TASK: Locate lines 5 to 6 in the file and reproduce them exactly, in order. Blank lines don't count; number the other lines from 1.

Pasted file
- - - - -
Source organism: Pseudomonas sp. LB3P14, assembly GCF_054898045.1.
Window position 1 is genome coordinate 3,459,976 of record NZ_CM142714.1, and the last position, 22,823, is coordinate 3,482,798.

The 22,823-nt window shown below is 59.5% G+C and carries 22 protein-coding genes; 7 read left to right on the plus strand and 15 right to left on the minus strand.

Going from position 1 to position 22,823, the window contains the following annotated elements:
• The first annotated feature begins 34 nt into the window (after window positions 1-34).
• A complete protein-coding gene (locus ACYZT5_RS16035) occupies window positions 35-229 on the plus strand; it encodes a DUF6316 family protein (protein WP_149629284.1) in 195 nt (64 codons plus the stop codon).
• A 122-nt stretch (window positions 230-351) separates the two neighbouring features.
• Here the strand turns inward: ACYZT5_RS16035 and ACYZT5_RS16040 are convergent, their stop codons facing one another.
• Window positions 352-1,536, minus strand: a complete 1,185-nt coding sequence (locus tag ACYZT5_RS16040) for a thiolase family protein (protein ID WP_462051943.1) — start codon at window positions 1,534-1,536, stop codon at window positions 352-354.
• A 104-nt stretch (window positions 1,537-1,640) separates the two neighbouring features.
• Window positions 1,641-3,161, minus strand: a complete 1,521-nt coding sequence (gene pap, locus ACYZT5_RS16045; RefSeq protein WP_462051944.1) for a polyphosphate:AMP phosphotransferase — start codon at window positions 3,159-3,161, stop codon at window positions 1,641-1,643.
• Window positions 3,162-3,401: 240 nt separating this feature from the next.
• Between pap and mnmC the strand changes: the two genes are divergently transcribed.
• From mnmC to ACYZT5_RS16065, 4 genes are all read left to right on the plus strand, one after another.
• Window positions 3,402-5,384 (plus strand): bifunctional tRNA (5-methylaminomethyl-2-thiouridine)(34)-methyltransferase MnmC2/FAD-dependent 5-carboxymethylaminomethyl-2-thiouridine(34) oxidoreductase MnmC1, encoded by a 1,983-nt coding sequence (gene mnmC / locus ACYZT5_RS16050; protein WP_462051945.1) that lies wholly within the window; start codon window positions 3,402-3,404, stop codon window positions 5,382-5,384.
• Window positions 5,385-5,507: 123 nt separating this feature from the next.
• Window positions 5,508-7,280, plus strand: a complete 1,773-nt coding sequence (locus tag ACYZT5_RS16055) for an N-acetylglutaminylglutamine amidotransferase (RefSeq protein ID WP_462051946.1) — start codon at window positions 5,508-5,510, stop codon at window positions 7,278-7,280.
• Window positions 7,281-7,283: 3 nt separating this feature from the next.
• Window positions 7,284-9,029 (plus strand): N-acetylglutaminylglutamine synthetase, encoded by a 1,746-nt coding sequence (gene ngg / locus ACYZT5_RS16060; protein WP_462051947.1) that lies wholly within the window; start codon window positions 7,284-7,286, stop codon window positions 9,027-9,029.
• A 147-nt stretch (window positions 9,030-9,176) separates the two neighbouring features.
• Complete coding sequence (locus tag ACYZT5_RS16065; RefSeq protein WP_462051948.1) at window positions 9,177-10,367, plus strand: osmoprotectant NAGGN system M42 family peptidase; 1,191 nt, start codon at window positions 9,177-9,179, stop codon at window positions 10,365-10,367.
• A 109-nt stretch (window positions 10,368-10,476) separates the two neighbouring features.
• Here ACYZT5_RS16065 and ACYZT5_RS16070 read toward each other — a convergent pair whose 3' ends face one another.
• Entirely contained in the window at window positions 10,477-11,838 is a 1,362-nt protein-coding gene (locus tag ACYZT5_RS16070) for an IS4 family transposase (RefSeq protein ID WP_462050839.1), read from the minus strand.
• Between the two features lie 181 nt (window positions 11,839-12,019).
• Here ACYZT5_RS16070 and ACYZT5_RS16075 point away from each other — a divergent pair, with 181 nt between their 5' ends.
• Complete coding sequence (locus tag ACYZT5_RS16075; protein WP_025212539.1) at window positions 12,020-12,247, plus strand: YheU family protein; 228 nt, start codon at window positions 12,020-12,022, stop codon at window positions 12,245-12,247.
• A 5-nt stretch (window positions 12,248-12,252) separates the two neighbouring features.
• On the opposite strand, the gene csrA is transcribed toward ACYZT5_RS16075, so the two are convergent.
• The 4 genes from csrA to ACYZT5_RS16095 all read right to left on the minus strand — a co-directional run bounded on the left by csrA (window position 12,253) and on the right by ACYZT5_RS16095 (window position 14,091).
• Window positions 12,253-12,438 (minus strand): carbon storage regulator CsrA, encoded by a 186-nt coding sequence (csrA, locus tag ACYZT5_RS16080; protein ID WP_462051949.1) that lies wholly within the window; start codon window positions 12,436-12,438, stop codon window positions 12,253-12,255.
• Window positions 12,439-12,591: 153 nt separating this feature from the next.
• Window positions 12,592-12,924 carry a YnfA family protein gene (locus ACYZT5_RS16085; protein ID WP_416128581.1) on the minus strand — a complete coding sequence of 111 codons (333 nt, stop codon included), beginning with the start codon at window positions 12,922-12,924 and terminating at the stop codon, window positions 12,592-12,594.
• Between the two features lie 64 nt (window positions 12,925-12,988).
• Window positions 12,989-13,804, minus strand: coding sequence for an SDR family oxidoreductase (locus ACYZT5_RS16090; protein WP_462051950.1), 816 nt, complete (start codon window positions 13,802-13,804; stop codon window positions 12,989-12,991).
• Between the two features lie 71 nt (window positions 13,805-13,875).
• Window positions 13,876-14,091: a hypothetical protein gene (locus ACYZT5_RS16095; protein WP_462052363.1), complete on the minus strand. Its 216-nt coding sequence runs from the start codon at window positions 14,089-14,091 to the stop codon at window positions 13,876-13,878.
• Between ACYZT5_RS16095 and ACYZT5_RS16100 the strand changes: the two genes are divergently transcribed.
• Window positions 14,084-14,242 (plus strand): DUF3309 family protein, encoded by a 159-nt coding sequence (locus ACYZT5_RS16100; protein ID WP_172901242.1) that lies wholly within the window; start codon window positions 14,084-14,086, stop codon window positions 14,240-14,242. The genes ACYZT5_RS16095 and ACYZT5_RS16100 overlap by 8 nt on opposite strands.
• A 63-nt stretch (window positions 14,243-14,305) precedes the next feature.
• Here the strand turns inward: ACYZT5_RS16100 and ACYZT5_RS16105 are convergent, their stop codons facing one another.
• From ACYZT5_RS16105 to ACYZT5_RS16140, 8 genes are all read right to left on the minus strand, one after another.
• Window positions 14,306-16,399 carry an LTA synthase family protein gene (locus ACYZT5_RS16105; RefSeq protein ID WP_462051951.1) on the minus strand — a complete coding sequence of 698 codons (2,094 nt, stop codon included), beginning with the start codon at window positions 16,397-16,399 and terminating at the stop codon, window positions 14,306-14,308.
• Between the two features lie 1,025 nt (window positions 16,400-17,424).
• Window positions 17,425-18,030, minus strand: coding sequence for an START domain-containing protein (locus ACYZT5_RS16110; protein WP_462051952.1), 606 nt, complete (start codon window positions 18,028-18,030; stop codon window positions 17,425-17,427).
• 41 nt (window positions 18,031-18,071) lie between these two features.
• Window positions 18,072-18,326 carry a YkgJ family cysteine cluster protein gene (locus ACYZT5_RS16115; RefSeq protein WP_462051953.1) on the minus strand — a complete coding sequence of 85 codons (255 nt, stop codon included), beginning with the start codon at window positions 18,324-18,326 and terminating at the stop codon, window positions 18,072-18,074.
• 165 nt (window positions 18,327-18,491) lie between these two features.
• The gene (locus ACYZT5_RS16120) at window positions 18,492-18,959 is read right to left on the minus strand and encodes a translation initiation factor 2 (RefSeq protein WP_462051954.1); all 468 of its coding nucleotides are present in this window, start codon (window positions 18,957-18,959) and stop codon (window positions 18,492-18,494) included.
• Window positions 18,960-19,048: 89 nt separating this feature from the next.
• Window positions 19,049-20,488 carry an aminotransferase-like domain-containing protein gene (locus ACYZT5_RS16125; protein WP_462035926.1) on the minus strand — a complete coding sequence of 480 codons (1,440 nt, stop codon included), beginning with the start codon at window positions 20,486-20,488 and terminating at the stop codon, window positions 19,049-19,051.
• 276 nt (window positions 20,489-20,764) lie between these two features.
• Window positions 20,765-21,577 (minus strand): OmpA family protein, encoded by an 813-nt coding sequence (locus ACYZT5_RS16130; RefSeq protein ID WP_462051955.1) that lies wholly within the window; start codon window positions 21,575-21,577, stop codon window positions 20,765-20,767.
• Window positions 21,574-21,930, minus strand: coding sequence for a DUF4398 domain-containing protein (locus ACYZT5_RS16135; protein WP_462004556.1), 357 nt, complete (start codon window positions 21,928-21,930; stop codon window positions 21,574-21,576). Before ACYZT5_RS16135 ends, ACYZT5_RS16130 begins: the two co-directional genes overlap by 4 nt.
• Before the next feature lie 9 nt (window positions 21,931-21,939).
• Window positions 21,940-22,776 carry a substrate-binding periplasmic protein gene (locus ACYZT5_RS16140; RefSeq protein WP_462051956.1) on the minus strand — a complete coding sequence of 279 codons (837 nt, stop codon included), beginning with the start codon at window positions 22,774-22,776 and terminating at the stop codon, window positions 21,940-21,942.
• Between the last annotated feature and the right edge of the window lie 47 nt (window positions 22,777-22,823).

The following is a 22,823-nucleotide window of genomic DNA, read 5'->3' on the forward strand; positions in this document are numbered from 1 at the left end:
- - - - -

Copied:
• The first annotated feature begins 34 nt into the window (after window positions 1-34).
• A complete protein-coding gene (locus ACYZT5_RS16035) occupies window positions 35-229 on the plus strand; it encodes a DUF6316 family protein (protein WP_149629284.1) in 195 nt (64 codons plus the stop codon).